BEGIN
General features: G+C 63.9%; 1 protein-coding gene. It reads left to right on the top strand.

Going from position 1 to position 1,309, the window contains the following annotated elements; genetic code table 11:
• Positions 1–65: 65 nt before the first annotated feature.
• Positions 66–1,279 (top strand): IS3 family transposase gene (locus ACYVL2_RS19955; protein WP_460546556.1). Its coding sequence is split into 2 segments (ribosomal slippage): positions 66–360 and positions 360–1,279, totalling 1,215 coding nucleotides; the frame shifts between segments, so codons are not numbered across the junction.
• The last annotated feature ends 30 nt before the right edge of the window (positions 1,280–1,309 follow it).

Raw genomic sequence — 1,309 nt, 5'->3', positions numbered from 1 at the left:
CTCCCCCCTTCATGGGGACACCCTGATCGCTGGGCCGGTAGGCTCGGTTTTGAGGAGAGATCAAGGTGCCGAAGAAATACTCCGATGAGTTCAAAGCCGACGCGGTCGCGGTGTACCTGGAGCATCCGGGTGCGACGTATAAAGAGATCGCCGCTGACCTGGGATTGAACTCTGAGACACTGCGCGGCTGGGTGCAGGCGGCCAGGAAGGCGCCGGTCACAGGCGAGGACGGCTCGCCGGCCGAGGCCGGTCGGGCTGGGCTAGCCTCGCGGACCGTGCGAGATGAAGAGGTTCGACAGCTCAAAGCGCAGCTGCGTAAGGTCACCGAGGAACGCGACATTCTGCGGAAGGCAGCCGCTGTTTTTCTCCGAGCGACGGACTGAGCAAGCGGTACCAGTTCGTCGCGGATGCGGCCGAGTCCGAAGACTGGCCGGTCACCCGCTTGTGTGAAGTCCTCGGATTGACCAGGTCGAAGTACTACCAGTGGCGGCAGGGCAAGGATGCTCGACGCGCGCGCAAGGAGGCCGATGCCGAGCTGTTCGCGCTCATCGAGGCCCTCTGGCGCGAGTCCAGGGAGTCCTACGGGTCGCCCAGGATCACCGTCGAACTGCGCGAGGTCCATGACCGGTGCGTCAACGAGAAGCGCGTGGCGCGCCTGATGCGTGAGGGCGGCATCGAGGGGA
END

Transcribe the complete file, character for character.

General features: G+C 63.9%; 1 protein-coding gene. It reads left to right on the top strand.

Going from position 1 to position 1,309, the window contains the following annotated elements; genetic code table 11:
• Positions 1–65: 65 nt before the first annotated feature.
• Positions 66–1,279 (top strand): IS3 family transposase gene (locus ACYVL2_RS19955; protein WP_460546556.1). Its coding sequence is split into 2 segments (ribosomal slippage): positions 66–360 and positions 360–1,279, totalling 1,215 coding nucleotides; the frame shifts between segments, so codons are not numbered across the junction.
• The last annotated feature ends 30 nt before the right edge of the window (positions 1,280–1,309 follow it).

Raw genomic sequence — 1,309 nt, 5'->3', positions numbered from 1 at the left:
CTCCCCCCTTCATGGGGACACCCTGATCGCTGGGCCGGTAGGCTCGGTTTTGAGGAGAGATCAAGGTGCCGAAGAAATACTCCGATGAGTTCAAAGCCGACGCGGTCGCGGTGTACCTGGAGCATCCGGGTGCGACGTATAAAGAGATCGCCGCTGACCTGGGATTGAACTCTGAGACACTGCGCGGCTGGGTGCAGGCGGCCAGGAAGGCGCCGGTCACAGGCGAGGACGGCTCGCCGGCCGAGGCCGGTCGGGCTGGGCTAGCCTCGCGGACCGTGCGAGATGAAGAGGTTCGACAGCTCAAAGCGCAGCTGCGTAAGGTCACCGAGGAACGCGACATTCTGCGGAAGGCAGCCGCTGTTTTTCTCCGAGCGACGGACTGAGCAAGCGGTACCAGTTCGTCGCGGATGCGGCCGAGTCCGAAGACTGGCCGGTCACCCGCTTGTGTGAAGTCCTCGGATTGACCAGGTCGAAGTACTACCAGTGGCGGCAGGGCAAGGATGCTCGACGCGCGCGCAAGGAGGCCGATGCCGAGCTGTTCGCGCTCATCGAGGCCCTCTGGCGCGAGTCCAGGGAGTCCTACGGGTCGCCCAGGATCACCGTCGAACTGCGCGAGGTCCATGACCGGTGCGTCAACGAGAAGCGCGTGGCGCGCCTGATGCGTGAGGGCGGCATCGAGGGGA